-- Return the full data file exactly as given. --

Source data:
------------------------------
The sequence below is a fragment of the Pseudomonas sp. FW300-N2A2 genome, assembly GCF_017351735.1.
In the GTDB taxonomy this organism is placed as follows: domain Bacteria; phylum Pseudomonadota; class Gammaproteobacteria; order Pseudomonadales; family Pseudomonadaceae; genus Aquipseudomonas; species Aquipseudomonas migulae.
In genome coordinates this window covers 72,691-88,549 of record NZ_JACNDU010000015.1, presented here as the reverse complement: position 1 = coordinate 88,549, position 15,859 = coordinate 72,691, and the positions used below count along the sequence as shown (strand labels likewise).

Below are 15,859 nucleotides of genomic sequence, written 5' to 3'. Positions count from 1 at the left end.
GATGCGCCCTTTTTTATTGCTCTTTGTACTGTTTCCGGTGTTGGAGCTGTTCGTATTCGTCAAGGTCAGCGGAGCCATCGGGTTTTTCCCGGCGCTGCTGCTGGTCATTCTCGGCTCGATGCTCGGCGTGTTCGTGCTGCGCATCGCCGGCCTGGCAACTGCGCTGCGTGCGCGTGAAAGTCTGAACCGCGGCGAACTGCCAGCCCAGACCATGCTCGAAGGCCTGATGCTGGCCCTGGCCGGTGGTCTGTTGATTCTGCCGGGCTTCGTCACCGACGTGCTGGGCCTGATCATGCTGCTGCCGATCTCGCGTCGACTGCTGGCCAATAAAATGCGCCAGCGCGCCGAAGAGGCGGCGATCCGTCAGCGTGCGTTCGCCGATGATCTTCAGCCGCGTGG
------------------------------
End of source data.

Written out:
The sequence below is a fragment of the Pseudomonas sp. FW300-N2A2 genome, assembly GCF_017351735.1.
In the GTDB taxonomy this organism is placed as follows: domain Bacteria; phylum Pseudomonadota; class Gammaproteobacteria; order Pseudomonadales; family Pseudomonadaceae; genus Aquipseudomonas; species Aquipseudomonas migulae.
In genome coordinates this window covers 72,691-88,549 of record NZ_JACNDU010000015.1, presented here as the reverse complement: position 1 = coordinate 88,549, position 15,859 = coordinate 72,691, and the positions used below count along the sequence as shown (strand labels likewise).

Below are 15,859 nucleotides of genomic sequence, written 5' to 3'. Positions count from 1 at the left end.
GATGCGCCCTTTTTTATTGCTCTTTGTACTGTTTCCGGTGTTGGAGCTGTTCGTATTCGTCAAGGTCAGCGGAGCCATCGGGTTTTTCCCGGCGCTGCTGCTGGTCATTCTCGGCTCGATGCTCGGCGTGTTCGTGCTGCGCATCGCCGGCCTGGCAACTGCGCTGCGTGCGCGTGAAAGTCTGAACCGCGGCGAACTGCCAGCCCAGACCATGCTCGAAGGCCTGATGCTGGCCCTGGCCGGTGGTCTGTTGATTCTGCCGGGCTTCGTCACCGACGTGCTGGGCCTGATCATGCTGCTGCCGATCTCGCGTCGACTGCTGGCCAATAAAATGCGCCAGCGCGCCGAAGAGGCGGCGATCCGTCAGCGTGCGTTCGCCGATGATCTTCAGCCGCGTGG